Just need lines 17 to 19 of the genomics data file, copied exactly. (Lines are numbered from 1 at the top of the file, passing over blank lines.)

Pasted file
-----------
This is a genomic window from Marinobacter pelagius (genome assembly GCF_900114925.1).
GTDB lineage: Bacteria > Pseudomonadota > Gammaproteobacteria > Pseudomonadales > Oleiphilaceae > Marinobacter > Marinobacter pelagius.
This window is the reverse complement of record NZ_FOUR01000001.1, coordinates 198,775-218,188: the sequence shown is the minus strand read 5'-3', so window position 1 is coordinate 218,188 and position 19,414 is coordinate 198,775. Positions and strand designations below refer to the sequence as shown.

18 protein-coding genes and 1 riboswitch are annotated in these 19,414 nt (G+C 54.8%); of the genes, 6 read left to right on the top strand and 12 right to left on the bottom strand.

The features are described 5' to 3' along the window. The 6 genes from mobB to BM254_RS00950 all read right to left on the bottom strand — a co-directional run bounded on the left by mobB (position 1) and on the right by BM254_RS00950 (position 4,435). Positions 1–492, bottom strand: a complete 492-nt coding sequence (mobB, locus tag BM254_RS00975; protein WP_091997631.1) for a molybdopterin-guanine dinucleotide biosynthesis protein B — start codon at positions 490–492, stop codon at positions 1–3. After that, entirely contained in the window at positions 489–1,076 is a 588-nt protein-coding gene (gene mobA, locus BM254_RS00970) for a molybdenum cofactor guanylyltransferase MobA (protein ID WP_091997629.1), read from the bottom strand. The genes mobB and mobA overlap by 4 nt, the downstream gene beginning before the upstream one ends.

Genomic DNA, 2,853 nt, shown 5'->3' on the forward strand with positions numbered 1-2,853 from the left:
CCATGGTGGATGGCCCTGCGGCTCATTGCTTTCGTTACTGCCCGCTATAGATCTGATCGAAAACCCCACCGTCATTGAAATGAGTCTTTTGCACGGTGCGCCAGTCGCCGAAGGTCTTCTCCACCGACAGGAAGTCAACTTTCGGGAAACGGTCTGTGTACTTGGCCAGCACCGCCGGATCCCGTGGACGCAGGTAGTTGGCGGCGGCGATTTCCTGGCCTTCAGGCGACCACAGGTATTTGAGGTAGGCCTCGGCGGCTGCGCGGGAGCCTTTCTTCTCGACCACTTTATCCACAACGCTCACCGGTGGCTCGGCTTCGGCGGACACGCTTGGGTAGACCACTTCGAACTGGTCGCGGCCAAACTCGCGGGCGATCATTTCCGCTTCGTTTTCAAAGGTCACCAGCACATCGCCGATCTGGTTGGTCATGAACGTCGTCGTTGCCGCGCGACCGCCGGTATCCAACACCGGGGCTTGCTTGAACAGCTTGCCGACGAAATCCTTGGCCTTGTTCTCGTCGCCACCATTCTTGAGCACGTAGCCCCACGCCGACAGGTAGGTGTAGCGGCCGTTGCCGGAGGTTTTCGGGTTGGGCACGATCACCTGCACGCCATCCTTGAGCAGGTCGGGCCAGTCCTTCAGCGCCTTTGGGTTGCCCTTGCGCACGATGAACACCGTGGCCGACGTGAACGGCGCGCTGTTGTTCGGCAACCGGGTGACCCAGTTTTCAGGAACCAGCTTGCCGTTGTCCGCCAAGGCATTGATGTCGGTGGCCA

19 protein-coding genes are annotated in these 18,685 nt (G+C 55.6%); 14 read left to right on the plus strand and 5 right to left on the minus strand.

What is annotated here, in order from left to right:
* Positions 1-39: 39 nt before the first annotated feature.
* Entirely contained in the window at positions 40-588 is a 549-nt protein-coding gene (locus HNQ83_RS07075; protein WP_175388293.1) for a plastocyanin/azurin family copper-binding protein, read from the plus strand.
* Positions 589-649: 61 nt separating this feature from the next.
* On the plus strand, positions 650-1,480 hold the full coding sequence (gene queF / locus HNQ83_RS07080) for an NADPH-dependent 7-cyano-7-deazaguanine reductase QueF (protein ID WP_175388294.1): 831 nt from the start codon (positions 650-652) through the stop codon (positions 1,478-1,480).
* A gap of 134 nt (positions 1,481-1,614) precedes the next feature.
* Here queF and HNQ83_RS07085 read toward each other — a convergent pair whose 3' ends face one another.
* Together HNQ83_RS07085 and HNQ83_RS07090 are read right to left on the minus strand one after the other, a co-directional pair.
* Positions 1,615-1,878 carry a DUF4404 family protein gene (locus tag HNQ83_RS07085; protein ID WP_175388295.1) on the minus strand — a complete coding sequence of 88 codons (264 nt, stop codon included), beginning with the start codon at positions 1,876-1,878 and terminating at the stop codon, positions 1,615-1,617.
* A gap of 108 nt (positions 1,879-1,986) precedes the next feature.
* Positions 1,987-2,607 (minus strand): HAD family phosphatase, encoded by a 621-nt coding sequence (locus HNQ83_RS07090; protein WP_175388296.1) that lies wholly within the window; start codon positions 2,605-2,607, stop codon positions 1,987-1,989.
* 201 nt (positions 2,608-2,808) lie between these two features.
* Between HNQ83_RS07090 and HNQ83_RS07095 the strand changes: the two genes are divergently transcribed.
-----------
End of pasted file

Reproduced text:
* Positions 1,615-1,878 carry a DUF4404 family protein gene (locus tag HNQ83_RS07085; protein ID WP_175388295.1) on the minus strand — a complete coding sequence of 88 codons (264 nt, stop codon included), beginning with the start codon at positions 1,876-1,878 and terminating at the stop codon, positions 1,615-1,617.
* A gap of 108 nt (positions 1,879-1,986) precedes the next feature.
* Positions 1,987-2,607 (minus strand): HAD family phosphatase, encoded by a 621-nt coding sequence (locus HNQ83_RS07090; protein WP_175388296.1) that lies wholly within the window; start codon positions 2,605-2,607, stop codon positions 1,987-1,989.